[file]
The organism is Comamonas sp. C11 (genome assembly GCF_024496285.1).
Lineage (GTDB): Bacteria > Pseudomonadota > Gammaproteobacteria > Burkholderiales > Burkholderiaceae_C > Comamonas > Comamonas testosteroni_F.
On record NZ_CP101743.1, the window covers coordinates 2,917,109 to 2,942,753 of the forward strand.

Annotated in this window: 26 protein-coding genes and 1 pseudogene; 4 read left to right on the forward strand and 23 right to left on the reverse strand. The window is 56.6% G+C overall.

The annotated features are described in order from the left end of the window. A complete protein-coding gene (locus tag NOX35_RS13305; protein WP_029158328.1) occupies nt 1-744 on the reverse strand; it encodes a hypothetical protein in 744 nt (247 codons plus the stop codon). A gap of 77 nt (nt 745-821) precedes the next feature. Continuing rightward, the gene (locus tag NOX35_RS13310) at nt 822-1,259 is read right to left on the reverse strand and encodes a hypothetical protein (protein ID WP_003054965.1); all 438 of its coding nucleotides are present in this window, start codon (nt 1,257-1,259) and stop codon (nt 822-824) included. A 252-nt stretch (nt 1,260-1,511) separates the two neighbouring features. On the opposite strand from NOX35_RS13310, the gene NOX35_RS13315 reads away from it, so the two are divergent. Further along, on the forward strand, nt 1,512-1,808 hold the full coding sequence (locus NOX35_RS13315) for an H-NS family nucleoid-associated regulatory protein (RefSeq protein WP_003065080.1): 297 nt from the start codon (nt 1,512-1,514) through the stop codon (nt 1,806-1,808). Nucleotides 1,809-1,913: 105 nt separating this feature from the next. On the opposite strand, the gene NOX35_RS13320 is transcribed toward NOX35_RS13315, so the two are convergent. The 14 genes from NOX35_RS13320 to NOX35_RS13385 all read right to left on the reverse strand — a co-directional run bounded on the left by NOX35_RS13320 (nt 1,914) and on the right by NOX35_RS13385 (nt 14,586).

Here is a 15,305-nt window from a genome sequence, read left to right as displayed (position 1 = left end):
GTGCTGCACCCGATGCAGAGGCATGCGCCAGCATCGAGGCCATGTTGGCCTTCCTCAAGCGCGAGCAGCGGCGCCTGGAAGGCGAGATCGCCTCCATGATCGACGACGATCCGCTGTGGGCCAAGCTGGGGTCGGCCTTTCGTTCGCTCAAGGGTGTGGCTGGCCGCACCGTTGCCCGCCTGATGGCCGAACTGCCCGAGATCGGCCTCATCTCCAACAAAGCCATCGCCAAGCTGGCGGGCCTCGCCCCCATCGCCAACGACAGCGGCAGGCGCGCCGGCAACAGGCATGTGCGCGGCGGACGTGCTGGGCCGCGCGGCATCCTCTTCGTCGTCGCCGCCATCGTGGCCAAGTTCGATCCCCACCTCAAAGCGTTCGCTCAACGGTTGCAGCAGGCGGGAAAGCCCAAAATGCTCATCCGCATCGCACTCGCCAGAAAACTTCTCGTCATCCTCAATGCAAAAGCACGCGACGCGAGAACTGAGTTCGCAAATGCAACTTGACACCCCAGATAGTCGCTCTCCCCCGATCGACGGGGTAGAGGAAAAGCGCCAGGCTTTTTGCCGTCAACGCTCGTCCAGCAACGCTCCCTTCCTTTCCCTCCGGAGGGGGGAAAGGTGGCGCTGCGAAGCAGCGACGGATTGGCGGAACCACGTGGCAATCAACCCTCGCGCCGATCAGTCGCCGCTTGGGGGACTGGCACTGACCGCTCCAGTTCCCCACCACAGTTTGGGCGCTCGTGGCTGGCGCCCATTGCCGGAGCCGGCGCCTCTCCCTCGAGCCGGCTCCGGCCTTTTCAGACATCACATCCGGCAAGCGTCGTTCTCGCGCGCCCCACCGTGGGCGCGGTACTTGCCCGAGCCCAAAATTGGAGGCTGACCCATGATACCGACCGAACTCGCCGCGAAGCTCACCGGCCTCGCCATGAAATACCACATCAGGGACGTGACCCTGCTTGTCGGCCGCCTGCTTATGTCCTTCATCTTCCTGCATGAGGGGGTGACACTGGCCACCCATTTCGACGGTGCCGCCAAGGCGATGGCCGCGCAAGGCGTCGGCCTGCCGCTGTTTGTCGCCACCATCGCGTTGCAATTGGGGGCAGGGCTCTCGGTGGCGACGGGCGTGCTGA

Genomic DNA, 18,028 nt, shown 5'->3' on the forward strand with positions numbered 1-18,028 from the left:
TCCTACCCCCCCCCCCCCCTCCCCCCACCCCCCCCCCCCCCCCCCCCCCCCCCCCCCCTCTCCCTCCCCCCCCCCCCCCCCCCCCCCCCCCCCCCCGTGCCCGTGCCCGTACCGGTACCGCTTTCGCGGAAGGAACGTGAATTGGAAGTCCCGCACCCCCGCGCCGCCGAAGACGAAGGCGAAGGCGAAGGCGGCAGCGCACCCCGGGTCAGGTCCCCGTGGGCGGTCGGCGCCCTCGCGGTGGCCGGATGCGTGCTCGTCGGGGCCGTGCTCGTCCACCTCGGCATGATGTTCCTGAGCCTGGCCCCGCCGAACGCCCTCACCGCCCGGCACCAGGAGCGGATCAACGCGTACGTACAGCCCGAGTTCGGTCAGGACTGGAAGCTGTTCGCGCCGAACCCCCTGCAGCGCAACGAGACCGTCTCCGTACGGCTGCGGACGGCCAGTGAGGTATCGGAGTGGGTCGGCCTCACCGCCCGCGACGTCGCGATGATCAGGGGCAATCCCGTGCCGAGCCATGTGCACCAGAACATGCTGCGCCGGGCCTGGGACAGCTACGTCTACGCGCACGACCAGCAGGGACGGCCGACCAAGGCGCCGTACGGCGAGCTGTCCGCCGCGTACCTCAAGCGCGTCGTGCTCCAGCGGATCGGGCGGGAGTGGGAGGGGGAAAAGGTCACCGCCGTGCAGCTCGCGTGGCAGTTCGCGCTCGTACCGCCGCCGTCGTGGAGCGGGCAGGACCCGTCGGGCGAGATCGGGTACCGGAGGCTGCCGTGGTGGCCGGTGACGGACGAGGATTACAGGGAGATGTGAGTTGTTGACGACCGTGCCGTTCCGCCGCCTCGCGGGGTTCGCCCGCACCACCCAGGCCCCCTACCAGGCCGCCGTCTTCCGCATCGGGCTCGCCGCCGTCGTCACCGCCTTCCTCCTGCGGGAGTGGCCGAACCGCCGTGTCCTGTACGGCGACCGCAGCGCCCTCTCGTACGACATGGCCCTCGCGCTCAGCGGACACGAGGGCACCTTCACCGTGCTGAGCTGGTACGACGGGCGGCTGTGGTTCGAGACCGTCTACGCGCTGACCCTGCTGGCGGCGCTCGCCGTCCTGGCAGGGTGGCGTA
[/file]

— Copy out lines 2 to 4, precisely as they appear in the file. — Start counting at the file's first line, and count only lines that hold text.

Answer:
Lineage (GTDB): Bacteria > Pseudomonadota > Gammaproteobacteria > Burkholderiales > Burkholderiaceae_C > Comamonas > Comamonas testosteroni_F.
On record NZ_CP101743.1, the window covers coordinates 2,917,109 to 2,942,753 of the forward strand.

Annotated in this window: 26 protein-coding genes and 1 pseudogene; 4 read left to right on the forward strand and 23 right to left on the reverse strand. The window is 56.6% G+C overall.